The Watering Hole, Thursday, August 23rd, 2012: Roe v. Wade, “Personhood” Laws, and Colonial Times

What I started out researching for today’s thread, and what follows, bear little relation to each other. I had wanted to explore the history of Presidential nominees whose campaigns included promises to repeal Roe v. Wade, and any resulting attempts at legislation. That effort met with little success (though there was plenty of other fascinating information, too much for me to do more than a cursory scan), but luckily I got distracted by this bright shiny object: Footnote Number 6 on Wikipedia’s Roe vs Wade page:

Wilson, James, “Of the Natural Rights of Individuals” (1790–1792): “In the contemplation of law, life begins when the infant is first able to stir in the womb.” Also see Blackstone, William. Commentaries (1765): “Life … begins in contemplation of law as soon as an infant is able to stir in the mother’s womb.”

So, am I wrong in interpreting those quotes as: before the American Revolution, and continuing after the establishment of the United States of America, life in a woman’s womb did not legally begin until the fetus starts moving?

WebMD says, “You should feel your baby’s first movements, called “quickening,” between weeks 16 and 25 of your pregnancy. If this is your first pregnancy, you may not feel your baby move until closer to 25 weeks. By the second pregnancy, some women start to feel movements as early as 13 weeks.”

Even if one uses the figure of 13 weeks, or let’s say even 12 weeks, it appears that it was settled law, way back during the era of our Founding Fathers, that an embryo was not legally a living human being until three months into the pregnancy. Hmmm…if this was the generally accepted definition of ‘when “life” begins’ back in the 18th century, how can the Teapublicans in Congress reconcile this with their (false) claim that the United States was founded as a Christian nation, and should therefore be ruled by the Bible? How can they justify – or even implement – “Personhood” legislation? And just which exactly is the United States citizen, the woman or the not-legally-“life” zygote or embryo? Which comes first in the hearts of those Teapublicans, their Oath to their country, or their Old Testament god?

Footnote Number 6 led me to more fascinating reading in James Wilson’s “Of the Natural Rights of Individuals.” Here’s some excerpts:

“The opinion has been very general, that, in order to obtain the blessings of a good government, a sacrifice must be made of a part of our natural liberty. I am much inclined to believe, that, upon examination, this opinion will prove to be fallacious. It will, I think, be found, that wise and good government — I speak, at present, of no other — instead of contracting, enlarges as well as secures the exercise of the natural liberty of man: and what I say of his natural liberty, I mean to extend, and wish to be understood, through all this argument, as extended, to all his other natural rights.”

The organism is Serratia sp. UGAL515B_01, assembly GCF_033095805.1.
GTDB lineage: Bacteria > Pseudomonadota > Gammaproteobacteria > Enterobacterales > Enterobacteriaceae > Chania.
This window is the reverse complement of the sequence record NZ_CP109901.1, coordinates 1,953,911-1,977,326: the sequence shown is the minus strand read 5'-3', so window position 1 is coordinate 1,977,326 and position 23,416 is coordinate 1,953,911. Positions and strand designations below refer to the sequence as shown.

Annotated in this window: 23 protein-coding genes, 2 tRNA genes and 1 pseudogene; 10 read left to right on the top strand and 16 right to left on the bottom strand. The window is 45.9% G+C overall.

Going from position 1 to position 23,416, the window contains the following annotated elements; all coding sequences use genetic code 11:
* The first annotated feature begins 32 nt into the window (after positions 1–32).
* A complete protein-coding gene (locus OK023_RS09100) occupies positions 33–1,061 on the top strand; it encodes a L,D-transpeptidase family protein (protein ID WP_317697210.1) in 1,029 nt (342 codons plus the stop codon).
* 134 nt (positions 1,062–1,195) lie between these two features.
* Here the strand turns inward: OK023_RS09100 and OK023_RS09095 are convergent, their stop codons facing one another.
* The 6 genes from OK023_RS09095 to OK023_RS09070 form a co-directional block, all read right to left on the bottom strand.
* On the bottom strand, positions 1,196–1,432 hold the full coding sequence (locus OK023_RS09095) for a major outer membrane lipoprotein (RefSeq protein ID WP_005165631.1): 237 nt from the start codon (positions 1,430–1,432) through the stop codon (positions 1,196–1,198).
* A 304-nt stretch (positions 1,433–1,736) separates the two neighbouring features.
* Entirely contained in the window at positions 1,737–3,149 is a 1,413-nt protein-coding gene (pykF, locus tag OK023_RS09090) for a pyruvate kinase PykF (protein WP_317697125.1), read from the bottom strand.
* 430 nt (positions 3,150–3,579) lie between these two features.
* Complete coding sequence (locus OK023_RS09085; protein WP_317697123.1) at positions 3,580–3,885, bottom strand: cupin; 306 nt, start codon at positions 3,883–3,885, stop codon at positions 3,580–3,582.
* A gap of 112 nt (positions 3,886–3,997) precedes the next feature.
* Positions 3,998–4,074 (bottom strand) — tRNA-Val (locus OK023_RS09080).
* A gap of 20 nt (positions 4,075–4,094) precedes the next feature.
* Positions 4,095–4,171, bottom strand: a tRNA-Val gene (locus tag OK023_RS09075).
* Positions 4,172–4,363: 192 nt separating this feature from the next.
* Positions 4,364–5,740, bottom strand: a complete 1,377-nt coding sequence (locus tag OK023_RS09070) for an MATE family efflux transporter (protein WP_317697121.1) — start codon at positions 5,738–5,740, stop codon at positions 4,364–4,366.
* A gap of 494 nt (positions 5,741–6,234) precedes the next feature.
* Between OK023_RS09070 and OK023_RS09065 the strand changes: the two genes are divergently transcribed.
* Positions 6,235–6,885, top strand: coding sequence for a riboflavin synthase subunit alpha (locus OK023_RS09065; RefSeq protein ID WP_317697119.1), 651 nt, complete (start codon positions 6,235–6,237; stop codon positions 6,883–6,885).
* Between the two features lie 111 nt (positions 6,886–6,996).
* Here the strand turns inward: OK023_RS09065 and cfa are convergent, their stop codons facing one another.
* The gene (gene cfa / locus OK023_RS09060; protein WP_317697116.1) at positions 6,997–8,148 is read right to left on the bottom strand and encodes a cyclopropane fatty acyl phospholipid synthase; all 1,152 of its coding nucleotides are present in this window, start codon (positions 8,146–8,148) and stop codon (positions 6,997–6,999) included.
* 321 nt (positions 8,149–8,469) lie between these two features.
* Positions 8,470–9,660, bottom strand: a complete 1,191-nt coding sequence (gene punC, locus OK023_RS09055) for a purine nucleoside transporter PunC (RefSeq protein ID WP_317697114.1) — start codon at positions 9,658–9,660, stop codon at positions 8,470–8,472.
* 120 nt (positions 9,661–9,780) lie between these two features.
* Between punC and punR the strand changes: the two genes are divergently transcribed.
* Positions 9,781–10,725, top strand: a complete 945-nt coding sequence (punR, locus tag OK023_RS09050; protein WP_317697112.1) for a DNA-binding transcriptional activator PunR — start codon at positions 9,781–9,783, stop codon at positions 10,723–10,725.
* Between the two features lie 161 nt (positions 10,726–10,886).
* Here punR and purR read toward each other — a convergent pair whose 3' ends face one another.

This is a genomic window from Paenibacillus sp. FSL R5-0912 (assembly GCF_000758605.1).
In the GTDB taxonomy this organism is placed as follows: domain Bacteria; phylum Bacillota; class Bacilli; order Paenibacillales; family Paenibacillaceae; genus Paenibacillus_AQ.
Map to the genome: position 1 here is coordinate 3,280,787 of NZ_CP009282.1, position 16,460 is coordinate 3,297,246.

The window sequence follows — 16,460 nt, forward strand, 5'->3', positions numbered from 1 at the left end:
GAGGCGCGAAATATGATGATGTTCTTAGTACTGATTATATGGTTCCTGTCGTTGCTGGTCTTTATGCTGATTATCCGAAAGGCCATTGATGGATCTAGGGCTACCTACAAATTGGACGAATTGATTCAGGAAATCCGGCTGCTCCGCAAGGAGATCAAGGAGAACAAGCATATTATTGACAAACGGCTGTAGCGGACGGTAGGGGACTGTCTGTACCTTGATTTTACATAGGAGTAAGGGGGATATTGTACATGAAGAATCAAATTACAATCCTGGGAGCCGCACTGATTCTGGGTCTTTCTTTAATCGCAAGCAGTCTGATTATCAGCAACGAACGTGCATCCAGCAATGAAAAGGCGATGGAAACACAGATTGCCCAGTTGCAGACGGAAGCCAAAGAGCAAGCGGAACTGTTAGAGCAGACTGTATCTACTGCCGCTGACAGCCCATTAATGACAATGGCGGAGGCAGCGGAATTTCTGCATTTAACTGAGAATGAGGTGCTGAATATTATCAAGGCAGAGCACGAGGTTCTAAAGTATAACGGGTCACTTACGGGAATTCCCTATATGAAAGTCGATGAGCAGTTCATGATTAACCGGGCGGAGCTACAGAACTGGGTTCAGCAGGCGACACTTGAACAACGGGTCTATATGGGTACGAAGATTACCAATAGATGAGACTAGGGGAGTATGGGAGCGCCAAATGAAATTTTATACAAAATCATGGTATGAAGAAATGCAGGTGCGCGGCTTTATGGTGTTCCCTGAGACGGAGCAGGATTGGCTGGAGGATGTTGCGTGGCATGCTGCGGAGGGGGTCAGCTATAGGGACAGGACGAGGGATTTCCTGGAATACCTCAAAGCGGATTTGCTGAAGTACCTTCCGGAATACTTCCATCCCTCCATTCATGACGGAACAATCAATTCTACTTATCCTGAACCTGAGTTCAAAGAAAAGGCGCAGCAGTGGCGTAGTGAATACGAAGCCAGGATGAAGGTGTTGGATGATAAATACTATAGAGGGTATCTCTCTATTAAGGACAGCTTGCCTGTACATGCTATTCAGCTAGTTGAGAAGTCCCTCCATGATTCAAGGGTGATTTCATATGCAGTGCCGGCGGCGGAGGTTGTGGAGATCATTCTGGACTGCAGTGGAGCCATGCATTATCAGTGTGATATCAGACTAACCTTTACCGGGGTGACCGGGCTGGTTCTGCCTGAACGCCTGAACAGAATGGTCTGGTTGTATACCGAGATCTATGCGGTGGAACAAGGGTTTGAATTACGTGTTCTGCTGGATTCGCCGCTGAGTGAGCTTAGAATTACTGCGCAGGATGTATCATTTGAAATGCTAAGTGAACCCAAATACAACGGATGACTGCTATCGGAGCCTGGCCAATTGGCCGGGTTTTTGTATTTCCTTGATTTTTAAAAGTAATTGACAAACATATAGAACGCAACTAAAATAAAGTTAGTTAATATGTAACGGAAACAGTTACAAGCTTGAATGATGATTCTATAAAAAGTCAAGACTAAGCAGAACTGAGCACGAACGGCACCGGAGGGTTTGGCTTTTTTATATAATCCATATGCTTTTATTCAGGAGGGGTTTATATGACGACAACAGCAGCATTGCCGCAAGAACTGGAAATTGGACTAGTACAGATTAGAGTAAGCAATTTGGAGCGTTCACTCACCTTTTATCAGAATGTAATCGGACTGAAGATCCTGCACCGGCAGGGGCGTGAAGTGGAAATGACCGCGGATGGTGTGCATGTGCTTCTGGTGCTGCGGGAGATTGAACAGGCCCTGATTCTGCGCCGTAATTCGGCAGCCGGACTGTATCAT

“…what [my description of] natural liberty is:
“Nature has implanted in man the desire of his own happiness; she has inspired him with many tender affections towards others, especially in the near relations of life; she has endowed him with intellectual and with active powers; she has furnished him with a natural impulse to exercise his powers for his own happiness, and the happiness of those for whom he entertains such tender affections. If all this be true, the undeniable consequence is, that he has a right to exert those powers for the accomplishment of those purposes, in such a manner, and upon such objects, as his inclination and judgment shall direct; provided he does no injury to others; and provided some publick interests do not demand his labours. This right is natural liberty.”

If this description of natural liberty is a just one, it will teach us, that selfishness and injury are as little countenanced by the law of nature as by the law of man. Positive penalties, indeed, may, by human laws, be annexed to both. But these penalties are a restraint only upon injustice and overweening self-love, not upon the exercise of natural liberty.

“Let the constitution of the United States…be examined from the beginning to the end. No right is conferred, no obligation is laid on any, which is not laid or conferred on every, citizen of the commonwealth or Union — I think I may defy the world to produce a single exception to the truth of this remark. Now…the original equality of mankind consists in an equality of their duties and rights.

Duties and rights” – note that he puts “Duties” first. An idea which the Teapublicans either have deliberately abandoned, or are too ignorant or oblivious to understand. Or perhaps both. (sigh)

This is our daily open thread — got something to say about something?